Kid’s Myopia Progression: It’s A Bigger Problem Than You Think!
“With each visit to the optician, my kids are prescribed glasses with a higher power. How do I manage this? I am concerned! What can I do as a parent?”
This is probably a very familiar sentiment that many parents today share.
Without a doubt, in this day and age, there is added ‘stress’ on our kids’ vision. They ‘consume’ more information digitally and spend excessive screen time on their devices. Many also compromise on time spent outdoors, which in the overall scheme of things, affects the ‘balance’ in eye and overall health.
So, how do we help kids with their increasing myopia? Is there a sustainable solution?
Myopia is a condition where the image is formed in front of the retina of the eye, resulting especially in defective vision of distant objects. In normal vision, the image is formed on the retina.
Alarming Facts on Myopia
The progression of myopia is a global issue! A recent study states that on average, 30% of the world is currently myopic. Going by current trends, this number will rise to 50% or a staggering 5 billion people by 2050 with almost 1 billion children being affected by high myopia as well .
In Asia, 70-87% of school children and young adults are reported with myopia . In East Asian children, myopia progression rate is high and approximately 24% of this myopic population will have high myopes (short sightedness) as adults .
Eye Doctors Speak Up on Myopia
Speaking at a recent panel discussion on kid’s myopia, Dr. Vienne Tai Pih Yih, Consultant Ophthalmologist, Cataract & Refractive Surgeon of VISTA Eye Specialist said that many factors contribute to the accelerating progression of kids myopia.
“Kids today spend too much time indoors on their electronic devices. They do not realise that this is detrimental to their vision as their eyes will grow tired with extended close proximity focus. Many also do not place enough emphasis on outdoor activities such as playing sports or outdoor exercise under the sunlight which can benefit their eyes and overall health. Poor reading posture and a lack of sleep are also contributing factors,” she said.
Dr Tai recommended 10 Things that parents can do to reduce progression of kid’s myopia.
1. Outdoor Activities : Spend two hours on outdoor activities daily (or at least 10 hours per week) as sunlight stimulates dopamine to prevent elongation of the eyeball. This is the most important measure to reduce progression of kid’s myopia.
2. Limit Device Usage : Long hours and excessive usage of devices can contribute to eyestrain which causes elongation of the eyeball (myopia progression).
3. 20-20-20 Magic : Every 20 minutes spent on the screen, look away at something that is 20 feet away for 20 seconds
4. Viewing Distance and Good Reading Posture : Ensure devices or reading material are at a distance of 25-30 cm (one arm length). Sit upright, avoid lying down or tilting your head abnormally.
5. Bright Ambience : Do not use devices or read while in dimly lit spaces. It will cause visual stress.
6. Avoid Eye Rubbing: Frequent eye rubbing may induce astigmatism.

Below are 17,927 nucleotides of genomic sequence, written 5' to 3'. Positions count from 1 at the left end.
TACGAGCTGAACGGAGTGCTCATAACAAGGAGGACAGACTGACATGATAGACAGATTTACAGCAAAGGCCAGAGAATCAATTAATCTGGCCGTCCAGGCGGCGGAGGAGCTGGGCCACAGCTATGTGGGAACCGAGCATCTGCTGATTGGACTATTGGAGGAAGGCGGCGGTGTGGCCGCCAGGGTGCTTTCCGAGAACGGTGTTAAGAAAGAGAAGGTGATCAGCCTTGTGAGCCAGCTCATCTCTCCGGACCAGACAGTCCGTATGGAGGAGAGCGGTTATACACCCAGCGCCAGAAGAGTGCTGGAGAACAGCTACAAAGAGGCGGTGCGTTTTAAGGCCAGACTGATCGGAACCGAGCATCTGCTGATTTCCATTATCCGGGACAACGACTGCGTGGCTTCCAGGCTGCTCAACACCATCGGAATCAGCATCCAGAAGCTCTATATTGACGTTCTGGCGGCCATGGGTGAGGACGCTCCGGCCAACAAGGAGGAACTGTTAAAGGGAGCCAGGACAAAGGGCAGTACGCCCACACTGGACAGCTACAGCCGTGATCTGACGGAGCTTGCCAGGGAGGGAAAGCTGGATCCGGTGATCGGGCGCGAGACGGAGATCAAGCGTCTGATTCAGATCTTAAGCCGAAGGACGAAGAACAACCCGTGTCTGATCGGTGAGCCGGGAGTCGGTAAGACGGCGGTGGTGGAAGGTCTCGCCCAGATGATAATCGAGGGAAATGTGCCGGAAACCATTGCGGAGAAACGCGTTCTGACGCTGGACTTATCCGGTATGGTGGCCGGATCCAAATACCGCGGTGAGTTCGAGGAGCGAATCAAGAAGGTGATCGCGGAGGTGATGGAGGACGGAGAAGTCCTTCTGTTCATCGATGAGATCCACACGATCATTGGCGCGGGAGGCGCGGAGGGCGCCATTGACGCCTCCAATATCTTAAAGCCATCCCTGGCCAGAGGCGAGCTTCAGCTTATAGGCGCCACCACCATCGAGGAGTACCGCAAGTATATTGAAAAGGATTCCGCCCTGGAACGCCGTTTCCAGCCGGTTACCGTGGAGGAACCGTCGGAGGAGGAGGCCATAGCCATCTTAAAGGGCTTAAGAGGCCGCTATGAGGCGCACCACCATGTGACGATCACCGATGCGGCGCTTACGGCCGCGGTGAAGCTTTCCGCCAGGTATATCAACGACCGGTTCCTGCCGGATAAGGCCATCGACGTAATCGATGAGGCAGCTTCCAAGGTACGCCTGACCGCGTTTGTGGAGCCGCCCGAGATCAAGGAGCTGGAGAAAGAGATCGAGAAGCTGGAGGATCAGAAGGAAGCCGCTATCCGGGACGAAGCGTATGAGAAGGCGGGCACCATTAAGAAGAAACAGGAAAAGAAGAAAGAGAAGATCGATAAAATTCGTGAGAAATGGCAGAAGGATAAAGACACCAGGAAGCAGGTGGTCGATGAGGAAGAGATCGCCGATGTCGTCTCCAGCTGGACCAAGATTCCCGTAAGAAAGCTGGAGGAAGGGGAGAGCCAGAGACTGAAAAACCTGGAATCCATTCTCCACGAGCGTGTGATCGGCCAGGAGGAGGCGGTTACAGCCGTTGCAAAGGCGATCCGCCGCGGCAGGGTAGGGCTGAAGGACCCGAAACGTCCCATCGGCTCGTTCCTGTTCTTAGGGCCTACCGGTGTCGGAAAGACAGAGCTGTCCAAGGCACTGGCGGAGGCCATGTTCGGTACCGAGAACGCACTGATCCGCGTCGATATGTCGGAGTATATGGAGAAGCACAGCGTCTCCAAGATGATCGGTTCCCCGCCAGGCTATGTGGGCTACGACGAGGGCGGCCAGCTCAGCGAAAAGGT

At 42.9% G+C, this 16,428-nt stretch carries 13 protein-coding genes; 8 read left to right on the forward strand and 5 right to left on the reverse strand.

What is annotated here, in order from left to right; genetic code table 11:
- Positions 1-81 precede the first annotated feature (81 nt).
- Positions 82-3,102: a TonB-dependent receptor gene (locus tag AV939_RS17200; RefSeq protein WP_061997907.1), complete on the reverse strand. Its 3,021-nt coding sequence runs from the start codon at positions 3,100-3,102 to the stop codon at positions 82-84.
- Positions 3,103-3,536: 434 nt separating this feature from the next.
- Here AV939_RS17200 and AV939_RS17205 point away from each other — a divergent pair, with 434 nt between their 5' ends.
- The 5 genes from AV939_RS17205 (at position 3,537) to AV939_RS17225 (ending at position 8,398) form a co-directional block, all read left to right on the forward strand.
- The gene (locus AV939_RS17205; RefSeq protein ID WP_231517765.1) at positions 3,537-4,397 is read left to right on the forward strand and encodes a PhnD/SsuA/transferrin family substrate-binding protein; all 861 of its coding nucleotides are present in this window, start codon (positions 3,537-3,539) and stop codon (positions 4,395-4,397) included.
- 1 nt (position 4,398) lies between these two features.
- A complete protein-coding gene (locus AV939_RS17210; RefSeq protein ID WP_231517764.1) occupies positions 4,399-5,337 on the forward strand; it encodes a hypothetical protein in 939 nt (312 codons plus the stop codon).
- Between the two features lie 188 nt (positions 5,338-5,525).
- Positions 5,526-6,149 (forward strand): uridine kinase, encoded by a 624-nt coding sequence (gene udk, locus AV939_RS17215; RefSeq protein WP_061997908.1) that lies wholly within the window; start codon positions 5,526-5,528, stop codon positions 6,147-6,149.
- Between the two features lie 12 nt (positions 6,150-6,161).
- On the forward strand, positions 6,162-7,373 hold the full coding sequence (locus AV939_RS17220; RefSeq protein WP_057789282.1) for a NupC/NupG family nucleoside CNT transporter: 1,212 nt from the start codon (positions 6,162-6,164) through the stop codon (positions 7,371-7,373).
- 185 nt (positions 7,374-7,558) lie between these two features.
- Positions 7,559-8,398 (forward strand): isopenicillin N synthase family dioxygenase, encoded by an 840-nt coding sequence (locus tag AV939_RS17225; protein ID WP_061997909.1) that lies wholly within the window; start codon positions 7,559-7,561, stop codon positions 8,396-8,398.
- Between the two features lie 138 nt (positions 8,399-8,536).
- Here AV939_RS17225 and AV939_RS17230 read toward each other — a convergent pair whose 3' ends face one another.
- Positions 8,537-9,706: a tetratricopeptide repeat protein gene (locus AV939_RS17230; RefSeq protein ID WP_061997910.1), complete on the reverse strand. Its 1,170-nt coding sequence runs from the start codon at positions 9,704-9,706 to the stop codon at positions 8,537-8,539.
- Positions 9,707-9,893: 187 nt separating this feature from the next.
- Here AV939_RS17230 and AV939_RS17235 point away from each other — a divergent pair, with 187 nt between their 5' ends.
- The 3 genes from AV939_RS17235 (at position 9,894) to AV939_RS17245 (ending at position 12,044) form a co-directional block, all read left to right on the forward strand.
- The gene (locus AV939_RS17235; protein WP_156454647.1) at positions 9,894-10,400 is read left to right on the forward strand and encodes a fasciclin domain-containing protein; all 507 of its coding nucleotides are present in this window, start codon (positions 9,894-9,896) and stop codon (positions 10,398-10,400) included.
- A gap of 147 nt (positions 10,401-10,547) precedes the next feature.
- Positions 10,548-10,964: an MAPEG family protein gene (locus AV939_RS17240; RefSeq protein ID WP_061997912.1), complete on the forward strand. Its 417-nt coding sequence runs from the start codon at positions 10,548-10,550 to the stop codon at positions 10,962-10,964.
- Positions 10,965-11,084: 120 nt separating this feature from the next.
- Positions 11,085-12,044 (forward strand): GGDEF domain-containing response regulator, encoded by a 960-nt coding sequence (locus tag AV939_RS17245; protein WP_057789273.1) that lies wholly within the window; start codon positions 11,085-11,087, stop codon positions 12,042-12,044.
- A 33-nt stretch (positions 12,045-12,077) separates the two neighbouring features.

7. Don’t Undercorrect Glasses : It can cause defocus on the retina which will contribute to myopia progression and may also pose issues on learning and safety.
8. Adequate sleep : Children need an average of 7-9 hours of sleep daily for optimum eye development and learning ability.
9. Nutrition : A good diet consisting of vegetables and fruits provides beneficial nutrients for development of your child’s vision.
10. Myopia Control Program : Structured programme with the help of modern optical technology and lifestyle modification can aid in slowing down myopia.
Commenting further, Dr. Calvin Lim Chung Yee, Consultant Ophthalmic Surgeon of VISTA Eye Specialist explained that the Kid’s Myopia Control Program has been specially designed to help control the rapid progression of myopia. It is a comprehensive one-year programme that is closely supervised by our ophthalmologists and clinical optometrists to ensure the safe and optimal use of eye drops together with other treatments and essential lifestyle modifications to reduce myopia progression.
“The programme starts off with a comprehensive eye check for the children, followed by controlled usage of Atropine eye drops which must be applied every night before bed. The eye drops aim to prevent rapid progression of myopia upto 50% with minimal effect on the child’s vision or focusing abilities.
“Our ophthalmologists may also prescribe either Myopia Control Glasses or Ortho-K contact lens that is designed to be worn during sleep to flatten and reshape the cornea which may reduce myopia progression to 40%. The kids will also need to undergo regular follow ups to monitor their condition,” he added.
As a measure of good practice, parents are advised to observe their child’s eye usage behaviour as early as six months old and to arrange for regular eye examinations from three years of age to screen for any underlying eye problems or refractive issues and for early intervention.
The recommended frequency of eye checks for children and adults are :
- Children (3 – 12 years) : Annually
- Teens (13 – 18 years) : Annually or as recommended by your ophthalmologist
- Adults (18 – 60 years) : Every 2 years or annually as recommended by your ophthalmologist
- Adults (61 years and above) : Annually or as recommended by your ophthalmologist